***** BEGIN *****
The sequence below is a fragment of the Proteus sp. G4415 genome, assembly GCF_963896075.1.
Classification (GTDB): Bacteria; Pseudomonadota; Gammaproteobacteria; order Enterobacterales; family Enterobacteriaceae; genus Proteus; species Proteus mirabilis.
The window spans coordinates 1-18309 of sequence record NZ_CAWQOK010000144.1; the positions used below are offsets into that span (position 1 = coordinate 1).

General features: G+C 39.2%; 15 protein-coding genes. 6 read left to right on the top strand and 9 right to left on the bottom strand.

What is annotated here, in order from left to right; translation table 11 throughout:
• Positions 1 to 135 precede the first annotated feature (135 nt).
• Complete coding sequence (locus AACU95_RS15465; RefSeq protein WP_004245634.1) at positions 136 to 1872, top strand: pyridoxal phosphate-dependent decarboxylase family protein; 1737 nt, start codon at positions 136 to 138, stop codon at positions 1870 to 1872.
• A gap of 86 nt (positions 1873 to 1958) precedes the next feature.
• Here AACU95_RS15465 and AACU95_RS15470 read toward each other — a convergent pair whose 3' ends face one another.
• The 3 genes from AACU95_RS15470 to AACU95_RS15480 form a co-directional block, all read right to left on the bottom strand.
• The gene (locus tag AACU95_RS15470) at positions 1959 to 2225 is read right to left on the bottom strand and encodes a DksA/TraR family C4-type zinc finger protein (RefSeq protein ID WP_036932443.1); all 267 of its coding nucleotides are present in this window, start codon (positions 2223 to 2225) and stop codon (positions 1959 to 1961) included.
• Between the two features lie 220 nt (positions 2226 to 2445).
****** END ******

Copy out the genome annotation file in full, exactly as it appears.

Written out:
The sequence below is a fragment of the Proteus sp. G4415 genome, assembly GCF_963896075.1.
Classification (GTDB): Bacteria; Pseudomonadota; Gammaproteobacteria; order Enterobacterales; family Enterobacteriaceae; genus Proteus; species Proteus mirabilis.
The window spans coordinates 1-18309 of sequence record NZ_CAWQOK010000144.1; the positions used below are offsets into that span (position 1 = coordinate 1).

General features: G+C 39.2%; 15 protein-coding genes. 6 read left to right on the top strand and 9 right to left on the bottom strand.

What is annotated here, in order from left to right; translation table 11 throughout:
• Positions 1 to 135 precede the first annotated feature (135 nt).
• Complete coding sequence (locus AACU95_RS15465; RefSeq protein WP_004245634.1) at positions 136 to 1872, top strand: pyridoxal phosphate-dependent decarboxylase family protein; 1737 nt, start codon at positions 136 to 138, stop codon at positions 1870 to 1872.
• A gap of 86 nt (positions 1873 to 1958) precedes the next feature.
• Here AACU95_RS15465 and AACU95_RS15470 read toward each other — a convergent pair whose 3' ends face one another.
• The 3 genes from AACU95_RS15470 to AACU95_RS15480 form a co-directional block, all read right to left on the bottom strand.
• The gene (locus tag AACU95_RS15470) at positions 1959 to 2225 is read right to left on the bottom strand and encodes a DksA/TraR family C4-type zinc finger protein (RefSeq protein ID WP_036932443.1); all 267 of its coding nucleotides are present in this window, start codon (positions 2223 to 2225) and stop codon (positions 1959 to 1961) included.
• Between the two features lie 220 nt (positions 2226 to 2445).